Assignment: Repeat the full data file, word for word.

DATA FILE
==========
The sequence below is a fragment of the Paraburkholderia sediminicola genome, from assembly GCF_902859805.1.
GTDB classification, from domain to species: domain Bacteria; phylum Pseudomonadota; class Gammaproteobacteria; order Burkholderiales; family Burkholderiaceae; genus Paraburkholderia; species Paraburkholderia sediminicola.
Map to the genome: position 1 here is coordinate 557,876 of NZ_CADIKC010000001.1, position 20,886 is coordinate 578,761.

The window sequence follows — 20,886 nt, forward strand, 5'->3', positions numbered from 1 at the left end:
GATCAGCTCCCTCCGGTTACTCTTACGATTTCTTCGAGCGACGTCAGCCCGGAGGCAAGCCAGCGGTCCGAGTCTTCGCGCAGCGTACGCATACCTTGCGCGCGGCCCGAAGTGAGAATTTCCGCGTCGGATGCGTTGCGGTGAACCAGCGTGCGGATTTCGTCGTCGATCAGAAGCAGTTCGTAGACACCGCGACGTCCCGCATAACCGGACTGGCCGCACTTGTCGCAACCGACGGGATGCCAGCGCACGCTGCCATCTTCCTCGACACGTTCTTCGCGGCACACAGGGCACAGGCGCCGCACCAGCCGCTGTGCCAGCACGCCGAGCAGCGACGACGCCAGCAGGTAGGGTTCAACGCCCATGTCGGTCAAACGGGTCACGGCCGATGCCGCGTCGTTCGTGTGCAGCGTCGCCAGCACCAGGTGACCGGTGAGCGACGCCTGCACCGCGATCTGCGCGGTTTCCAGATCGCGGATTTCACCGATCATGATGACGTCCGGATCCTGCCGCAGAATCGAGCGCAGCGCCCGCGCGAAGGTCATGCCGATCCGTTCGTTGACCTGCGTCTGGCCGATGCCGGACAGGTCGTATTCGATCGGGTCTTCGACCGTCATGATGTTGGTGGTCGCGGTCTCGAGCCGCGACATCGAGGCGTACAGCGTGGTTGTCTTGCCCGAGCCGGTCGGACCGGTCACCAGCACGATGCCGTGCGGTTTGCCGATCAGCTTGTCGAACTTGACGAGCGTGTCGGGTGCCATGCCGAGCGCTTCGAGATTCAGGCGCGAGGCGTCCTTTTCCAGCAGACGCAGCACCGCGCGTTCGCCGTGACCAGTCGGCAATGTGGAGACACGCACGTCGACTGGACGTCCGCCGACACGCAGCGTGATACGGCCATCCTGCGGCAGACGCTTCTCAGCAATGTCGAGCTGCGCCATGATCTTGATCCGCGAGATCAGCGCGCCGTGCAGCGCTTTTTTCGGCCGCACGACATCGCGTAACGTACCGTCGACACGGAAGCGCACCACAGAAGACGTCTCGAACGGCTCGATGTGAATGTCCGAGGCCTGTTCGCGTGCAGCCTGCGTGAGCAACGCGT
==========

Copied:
The sequence below is a fragment of the Paraburkholderia sediminicola genome, from assembly GCF_902859805.1.
GTDB classification, from domain to species: domain Bacteria; phylum Pseudomonadota; class Gammaproteobacteria; order Burkholderiales; family Burkholderiaceae; genus Paraburkholderia; species Paraburkholderia sediminicola.
Map to the genome: position 1 here is coordinate 557,876 of NZ_CADIKC010000001.1, position 20,886 is coordinate 578,761.

The window sequence follows — 20,886 nt, forward strand, 5'->3', positions numbered from 1 at the left end:
GATCAGCTCCCTCCGGTTACTCTTACGATTTCTTCGAGCGACGTCAGCCCGGAGGCAAGCCAGCGGTCCGAGTCTTCGCGCAGCGTACGCATACCTTGCGCGCGGCCCGAAGTGAGAATTTCCGCGTCGGATGCGTTGCGGTGAACCAGCGTGCGGATTTCGTCGTCGATCAGAAGCAGTTCGTAGACACCGCGACGTCCCGCATAACCGGACTGGCCGCACTTGTCGCAACCGACGGGATGCCAGCGCACGCTGCCATCTTCCTCGACACGTTCTTCGCGGCACACAGGGCACAGGCGCCGCACCAGCCGCTGTGCCAGCACGCCGAGCAGCGACGACGCCAGCAGGTAGGGTTCAACGCCCATGTCGGTCAAACGGGTCACGGCCGATGCCGCGTCGTTCGTGTGCAGCGTCGCCAGCACCAGGTGACCGGTGAGCGACGCCTGCACCGCGATCTGCGCGGTTTCCAGATCGCGGATTTCACCGATCATGATGACGTCCGGATCCTGCCGCAGAATCGAGCGCAGCGCCCGCGCGAAGGTCATGCCGATCCGTTCGTTGACCTGCGTCTGGCCGATGCCGGACAGGTCGTATTCGATCGGGTCTTCGACCGTCATGATGTTGGTGGTCGCGGTCTCGAGCCGCGACATCGAGGCGTACAGCGTGGTTGTCTTGCCCGAGCCGGTCGGACCGGTCACCAGCACGATGCCGTGCGGTTTGCCGATCAGCTTGTCGAACTTGACGAGCGTGTCGGGTGCCATGCCGAGCGCTTCGAGATTCAGGCGCGAGGCGTCCTTTTCCAGCAGACGCAGCACCGCGCGTTCGCCGTGACCAGTCGGCAATGTGGAGACACGCACGTCGACTGGACGTCCGCCGACACGCAGCGTGATACGGCCATCCTGCGGCAGACGCTTCTCAGCAATGTCGAGCTGCGCCATGATCTTGATCCGCGAGATCAGCGCGCCGTGCAGCGCTTTTTTCGGCCGCACGACATCGCGTAACGTACCGTCGACACGGAAGCGCACCACAGAAGACGTCTCGAACGGCTCGATGTGAATGTCCGAGGCCTGTTCGCGTGCAGCCTGCGTGAGCAACGCGT